Postcard from Merida, Mexico: Along Paseo de Montejo

Above: Crumbling stucco lends a painterly appearance to a row of balconied apartments off Paseo de Montejo.

The wide boulevard of Paseo de Montejo invites ambling with its row of elegant residences, in varying condition, built during Merida’s henequen boom (see earlier post on La Quinta Montes Molina). The street really comes to life when it is closed to automobile traffic on some weekends to allow what seems like all the families in Merida to safely hop upon their bicycles.

Palacio Canton was completed more than a century ago for General Francisco Canton Rosado (1833-1917), a governor of Yucatan who owned profitable henequen haciendas and railroads during the Porfiriato period. Now the building houses the Regional Museum of Anthropology, showcasing a collection of Mayan artifacts, including some from Mayapan (earlier post).

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Postcard from Yucatan, Mexico: Mayan ruins, sacred cenotes and margaritas

santa barbara cenote

Water surrounds much of the Yucatan, but salt water does not quench one’s thirst. Instead of pooling in rivers and lakes, fresh water is hidden from view. Through the ages, water seeped through layers of limestone, and the gradual erosion formed holes in the earth – natural entrances to caverns filled with pure water. The Mayans regarded these precious offerings from the gods – cenotes – as sacred.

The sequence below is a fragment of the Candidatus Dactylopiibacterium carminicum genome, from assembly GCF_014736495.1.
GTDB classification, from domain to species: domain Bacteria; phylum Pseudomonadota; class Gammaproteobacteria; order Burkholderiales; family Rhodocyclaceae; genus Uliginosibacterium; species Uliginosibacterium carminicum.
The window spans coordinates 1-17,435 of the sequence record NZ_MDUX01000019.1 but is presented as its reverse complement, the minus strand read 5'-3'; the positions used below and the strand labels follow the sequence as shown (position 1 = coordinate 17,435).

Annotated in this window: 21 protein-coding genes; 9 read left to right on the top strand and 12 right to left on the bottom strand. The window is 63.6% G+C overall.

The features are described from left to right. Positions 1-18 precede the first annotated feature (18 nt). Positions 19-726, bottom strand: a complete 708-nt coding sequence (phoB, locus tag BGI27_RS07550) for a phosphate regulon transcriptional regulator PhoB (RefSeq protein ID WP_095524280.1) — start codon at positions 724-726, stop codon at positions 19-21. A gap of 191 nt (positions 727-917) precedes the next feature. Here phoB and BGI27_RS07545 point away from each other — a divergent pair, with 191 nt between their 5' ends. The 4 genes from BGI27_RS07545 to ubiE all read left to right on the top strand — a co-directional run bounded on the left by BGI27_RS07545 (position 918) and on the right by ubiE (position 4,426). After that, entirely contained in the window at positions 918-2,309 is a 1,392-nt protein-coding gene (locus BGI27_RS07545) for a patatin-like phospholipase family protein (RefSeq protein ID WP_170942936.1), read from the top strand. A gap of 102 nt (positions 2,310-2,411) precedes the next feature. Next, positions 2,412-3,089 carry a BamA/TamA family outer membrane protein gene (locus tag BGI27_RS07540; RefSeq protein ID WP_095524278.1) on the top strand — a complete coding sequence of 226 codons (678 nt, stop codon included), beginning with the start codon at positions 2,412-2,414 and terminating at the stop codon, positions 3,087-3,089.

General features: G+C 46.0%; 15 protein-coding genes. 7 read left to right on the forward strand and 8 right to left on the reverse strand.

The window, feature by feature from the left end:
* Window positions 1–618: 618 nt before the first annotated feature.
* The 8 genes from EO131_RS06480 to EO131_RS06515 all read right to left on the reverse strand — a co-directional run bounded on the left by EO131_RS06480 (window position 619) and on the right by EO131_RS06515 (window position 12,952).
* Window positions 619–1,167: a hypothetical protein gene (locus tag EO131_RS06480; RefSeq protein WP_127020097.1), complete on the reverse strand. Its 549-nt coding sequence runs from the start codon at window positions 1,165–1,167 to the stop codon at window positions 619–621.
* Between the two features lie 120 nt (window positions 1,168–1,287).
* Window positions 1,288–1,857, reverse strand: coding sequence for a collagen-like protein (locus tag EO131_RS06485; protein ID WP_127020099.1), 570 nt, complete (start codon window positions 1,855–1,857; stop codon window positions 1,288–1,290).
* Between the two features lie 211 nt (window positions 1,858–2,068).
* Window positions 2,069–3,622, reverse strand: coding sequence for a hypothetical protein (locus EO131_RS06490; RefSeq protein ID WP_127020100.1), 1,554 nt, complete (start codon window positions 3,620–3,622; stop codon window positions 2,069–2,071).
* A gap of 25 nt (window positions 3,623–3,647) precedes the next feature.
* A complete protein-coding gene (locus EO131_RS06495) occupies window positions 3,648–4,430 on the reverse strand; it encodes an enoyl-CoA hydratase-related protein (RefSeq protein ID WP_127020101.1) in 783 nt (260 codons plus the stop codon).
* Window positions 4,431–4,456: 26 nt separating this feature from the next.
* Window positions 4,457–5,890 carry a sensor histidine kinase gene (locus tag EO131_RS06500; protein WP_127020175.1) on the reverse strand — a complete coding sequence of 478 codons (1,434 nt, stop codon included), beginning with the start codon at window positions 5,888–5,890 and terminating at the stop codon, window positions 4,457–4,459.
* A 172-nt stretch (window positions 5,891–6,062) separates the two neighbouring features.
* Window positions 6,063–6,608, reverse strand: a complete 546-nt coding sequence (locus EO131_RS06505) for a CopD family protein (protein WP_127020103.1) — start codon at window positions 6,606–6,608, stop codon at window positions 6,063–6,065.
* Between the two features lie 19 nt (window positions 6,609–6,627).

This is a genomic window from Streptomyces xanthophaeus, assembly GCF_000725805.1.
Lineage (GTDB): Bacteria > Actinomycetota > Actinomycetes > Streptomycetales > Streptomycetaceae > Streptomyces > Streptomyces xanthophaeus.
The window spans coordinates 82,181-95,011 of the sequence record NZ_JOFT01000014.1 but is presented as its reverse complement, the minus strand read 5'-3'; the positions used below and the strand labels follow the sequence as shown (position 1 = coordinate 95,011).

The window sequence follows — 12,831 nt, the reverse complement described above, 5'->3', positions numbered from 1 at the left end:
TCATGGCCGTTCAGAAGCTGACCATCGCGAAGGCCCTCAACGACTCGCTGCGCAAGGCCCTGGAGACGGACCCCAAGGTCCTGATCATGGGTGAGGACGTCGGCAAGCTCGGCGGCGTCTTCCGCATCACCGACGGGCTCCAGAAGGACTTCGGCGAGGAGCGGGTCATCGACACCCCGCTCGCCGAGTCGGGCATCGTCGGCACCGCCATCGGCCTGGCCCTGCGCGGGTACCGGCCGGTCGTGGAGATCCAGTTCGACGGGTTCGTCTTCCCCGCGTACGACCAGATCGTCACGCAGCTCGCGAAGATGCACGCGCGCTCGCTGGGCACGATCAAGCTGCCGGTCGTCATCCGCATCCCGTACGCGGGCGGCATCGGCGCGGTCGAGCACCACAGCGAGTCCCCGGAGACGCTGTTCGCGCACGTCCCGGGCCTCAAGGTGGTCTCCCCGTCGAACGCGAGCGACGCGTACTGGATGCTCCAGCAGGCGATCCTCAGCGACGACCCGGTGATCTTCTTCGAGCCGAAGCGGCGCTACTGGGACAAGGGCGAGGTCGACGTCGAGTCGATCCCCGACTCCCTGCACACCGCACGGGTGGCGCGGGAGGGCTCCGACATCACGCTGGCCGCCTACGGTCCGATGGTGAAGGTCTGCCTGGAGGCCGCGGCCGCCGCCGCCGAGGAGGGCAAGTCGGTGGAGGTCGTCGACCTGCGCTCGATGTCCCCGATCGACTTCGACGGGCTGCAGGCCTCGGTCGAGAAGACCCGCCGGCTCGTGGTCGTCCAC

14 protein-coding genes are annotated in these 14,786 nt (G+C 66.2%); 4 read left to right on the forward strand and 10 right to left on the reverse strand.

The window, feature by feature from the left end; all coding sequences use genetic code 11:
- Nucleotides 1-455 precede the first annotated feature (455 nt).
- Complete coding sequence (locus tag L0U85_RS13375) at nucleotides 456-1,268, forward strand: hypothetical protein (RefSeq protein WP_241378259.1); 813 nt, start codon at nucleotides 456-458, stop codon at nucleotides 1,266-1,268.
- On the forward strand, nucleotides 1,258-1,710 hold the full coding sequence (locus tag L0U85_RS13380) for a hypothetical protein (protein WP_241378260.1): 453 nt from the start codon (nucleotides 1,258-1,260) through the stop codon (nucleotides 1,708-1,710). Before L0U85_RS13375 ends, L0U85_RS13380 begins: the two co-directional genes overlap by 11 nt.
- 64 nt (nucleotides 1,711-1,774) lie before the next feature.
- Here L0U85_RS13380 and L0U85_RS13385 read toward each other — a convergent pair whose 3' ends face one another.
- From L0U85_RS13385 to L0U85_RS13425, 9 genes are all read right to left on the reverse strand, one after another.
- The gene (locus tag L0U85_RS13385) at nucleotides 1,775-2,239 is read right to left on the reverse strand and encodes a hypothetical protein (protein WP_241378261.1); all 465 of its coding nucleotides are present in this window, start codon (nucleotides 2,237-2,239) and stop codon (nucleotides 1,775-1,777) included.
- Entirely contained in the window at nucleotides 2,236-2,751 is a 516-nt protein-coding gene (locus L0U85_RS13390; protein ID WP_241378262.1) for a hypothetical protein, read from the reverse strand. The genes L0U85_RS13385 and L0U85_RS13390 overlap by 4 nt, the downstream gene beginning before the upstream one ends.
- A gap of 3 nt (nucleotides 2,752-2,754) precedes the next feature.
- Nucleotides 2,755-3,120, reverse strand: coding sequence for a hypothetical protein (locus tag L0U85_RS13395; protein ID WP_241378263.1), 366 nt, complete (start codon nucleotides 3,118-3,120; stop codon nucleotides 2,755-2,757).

As the only natural source of freshwater, cenotes are and were essential resources to people living in the Yucatán. Prehistorically, some cenotes were exclusively domestic, reserved for drinking water; others were exclusively sacred with their locations kept secret. A few, like the Great Cenote at Chichén Itzá, were sacred sites that served a number of religious purposes, including but not exclusively ritual sacrifice.

To the ancient Maya, cenotes were passageways to the underground world of Xibalba. They were often also associated with the rain god Chaac, and sometimes said to be his dwelling place. Settlements grew up around many cenotes, and they were often part of or directly connected to the most important monumental architecture of the Maya capitals.

“The Geology and Archaeology of Sinkholes,” ThoughtCo.

Fortunately for its occupants, the Yucatan has somewhere around 6,000 cenotes. One does not have to drive far from Merida to hit roads lined with locals trying to flag cars down with signs to indicate their particular cenote is better than all the rest.

Proximity and lack of overcrowding were guiding our choices when we picked the destination for our Mayan archeological site and a cenote. And, of course, we wanted lunch.

Having visited Chichen Itza and Uxmal several years ago, we headed to Mayapan. We found two busloads disgorging passengers from nearby cruise ships upon our arrival. Fortunately, their scampering time was short, and then we, the occupants of two other cars and the iguanas had the site to ourselves. 

With the decline of Chichen Itza, Mayapan was founded about 1250 by Kukulcan, a powerful ruler named in honor of the plumed serpent deity worshipped by the Mayans. The last capital of the mighty empire, Mayapan had a population of 12,000 to 17,000. 

Among the advantages to Mayapan is that visitors are free to climb the pyramids (No, I did not.) and explore at will; it is less than an hour’s drive from Merida; it is uncrowded; and the entry fee is only 45 pesos per person. That’s right. Only about $2.

Finding ourselves sufficiently hot and thirsty, we then headed to the cenotes at Santa Barbara, another relatively under-visited spot. The whirring fans overhead in the high-ceiling palapa-style restaurant were particularly appreciated by the person in our party without a bathing suit – me. Going a bit off the beaten path again proved an amazing bargain. Lunch plus a plunge into the cenotes totaled less than $10 per person, even with a round of margaritas and beer.